This extensive discussion of national debt is paralleled by some debt relief for those suffering from indebtedness. For example, farmers can get a 50 per cent waiver on agricultural loans of up to Rs. 100,000 and interest payments on pawned jewellery of up to Rs. 200,000 held at state banks will be waived. Also, there is a credit card debt interest rate cap of 8 per cent over normal lending rates. While the mini budget is not adequately critical of microfinance and its impact on rural dispossession, it has nevertheless put a cap of 40 per cent interest rate per annum on microfinance loans.

Relief and Social Welfare

The mini budget in a move to address the rising cost of living has reduced prices of 13 essential food items. The special commodity levy of imported commodities are reduced in order to bring down the price of sugar, Sustagen, green gram, sprats, wheat flour, canned fish, black gram, turmeric and chillies. Furthermore, the price of bread, milk powder and kerosene oil have come down with the mini budget following the substantial reduction in the price of petrol, diesel and kerosene oil earlier. The oil price reduction is possible due to the tremendous fall in the world market oil price.

There are also increases for public sector salaries, public sector pensions, Samurdhi relief, etc. The budget also proposes to increase the guaranteed price of liquid milk, tea leaves and rubber as relief to producers. In this way, relief is central to the mini budget and is framed as a response to the previous Government’s call to tighten belts from the onset of the last phase of the war in 2006.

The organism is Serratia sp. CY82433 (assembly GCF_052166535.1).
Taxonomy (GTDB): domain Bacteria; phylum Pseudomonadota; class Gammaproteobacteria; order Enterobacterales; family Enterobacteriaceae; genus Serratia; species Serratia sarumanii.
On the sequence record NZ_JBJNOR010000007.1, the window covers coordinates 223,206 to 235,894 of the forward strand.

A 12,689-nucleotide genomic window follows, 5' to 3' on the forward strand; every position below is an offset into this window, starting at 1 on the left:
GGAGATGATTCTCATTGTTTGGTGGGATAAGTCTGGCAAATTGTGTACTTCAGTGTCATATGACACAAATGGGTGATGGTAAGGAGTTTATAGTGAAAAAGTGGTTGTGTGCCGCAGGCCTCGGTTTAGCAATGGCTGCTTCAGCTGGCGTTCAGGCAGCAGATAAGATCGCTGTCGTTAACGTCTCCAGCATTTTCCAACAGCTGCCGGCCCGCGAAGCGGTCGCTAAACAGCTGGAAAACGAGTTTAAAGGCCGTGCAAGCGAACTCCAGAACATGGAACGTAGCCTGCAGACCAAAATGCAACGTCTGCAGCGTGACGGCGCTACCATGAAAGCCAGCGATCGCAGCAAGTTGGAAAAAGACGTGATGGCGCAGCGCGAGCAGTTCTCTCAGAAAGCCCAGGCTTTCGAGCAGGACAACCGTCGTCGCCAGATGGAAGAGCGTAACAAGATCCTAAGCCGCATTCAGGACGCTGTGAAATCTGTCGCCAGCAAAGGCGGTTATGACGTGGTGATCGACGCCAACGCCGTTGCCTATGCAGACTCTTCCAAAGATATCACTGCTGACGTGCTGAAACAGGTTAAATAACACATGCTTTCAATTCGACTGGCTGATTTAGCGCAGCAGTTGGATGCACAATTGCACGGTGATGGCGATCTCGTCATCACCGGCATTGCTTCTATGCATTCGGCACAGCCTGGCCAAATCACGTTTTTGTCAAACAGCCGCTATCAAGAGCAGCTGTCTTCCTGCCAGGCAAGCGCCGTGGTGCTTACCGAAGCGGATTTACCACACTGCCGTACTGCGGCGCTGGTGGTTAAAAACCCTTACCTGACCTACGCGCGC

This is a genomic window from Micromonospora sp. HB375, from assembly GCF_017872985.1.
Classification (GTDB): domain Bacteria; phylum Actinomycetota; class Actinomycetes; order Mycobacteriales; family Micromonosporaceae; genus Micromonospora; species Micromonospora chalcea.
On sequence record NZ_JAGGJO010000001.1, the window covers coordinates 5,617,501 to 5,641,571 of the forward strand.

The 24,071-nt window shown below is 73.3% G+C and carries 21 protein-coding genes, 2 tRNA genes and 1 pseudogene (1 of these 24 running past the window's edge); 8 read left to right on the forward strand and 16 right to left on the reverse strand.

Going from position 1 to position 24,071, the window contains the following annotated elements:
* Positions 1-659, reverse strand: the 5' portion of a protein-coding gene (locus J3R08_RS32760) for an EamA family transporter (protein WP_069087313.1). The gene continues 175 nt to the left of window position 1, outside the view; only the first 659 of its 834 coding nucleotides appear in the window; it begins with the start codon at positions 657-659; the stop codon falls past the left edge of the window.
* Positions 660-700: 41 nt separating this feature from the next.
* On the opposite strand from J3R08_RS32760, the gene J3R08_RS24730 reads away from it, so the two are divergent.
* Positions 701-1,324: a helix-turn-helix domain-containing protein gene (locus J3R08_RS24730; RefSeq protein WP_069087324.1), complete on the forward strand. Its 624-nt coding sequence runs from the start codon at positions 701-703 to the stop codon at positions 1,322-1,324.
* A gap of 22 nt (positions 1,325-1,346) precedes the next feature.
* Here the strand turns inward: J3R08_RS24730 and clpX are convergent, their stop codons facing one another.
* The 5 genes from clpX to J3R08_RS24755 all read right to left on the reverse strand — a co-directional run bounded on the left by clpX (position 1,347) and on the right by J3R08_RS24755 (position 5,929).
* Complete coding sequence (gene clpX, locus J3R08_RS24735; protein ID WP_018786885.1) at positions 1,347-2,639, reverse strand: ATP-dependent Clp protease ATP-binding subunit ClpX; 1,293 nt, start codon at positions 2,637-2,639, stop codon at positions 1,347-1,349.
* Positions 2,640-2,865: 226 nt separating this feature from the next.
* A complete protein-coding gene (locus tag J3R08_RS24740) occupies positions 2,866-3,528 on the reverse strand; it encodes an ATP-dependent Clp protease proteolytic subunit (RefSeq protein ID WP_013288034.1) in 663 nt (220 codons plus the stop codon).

In terms of social welfare policy, the mini budget has made a significant shift in claiming to raise state expenditure on education and healthcare to 6 per cent and 3 per cent of GDP, respectively. While the Government rightly claims such increase in expenditure will take a few years, it is only with the next budget and changes to the revenue structure with increasing taxes that such state expenditure will become feasible. Now, state revenues are around 15 per cent and state expenditure is about 20 per cent of GDP, so the 9 per cent of GDP total for education and healthcare will necessarily require a change in the structure of the economy as a whole. Nevertheless, the commitment of this Government, including the recognition of education and healthcare as two pillars of our society, should be appreciated.

Principle of Redistribution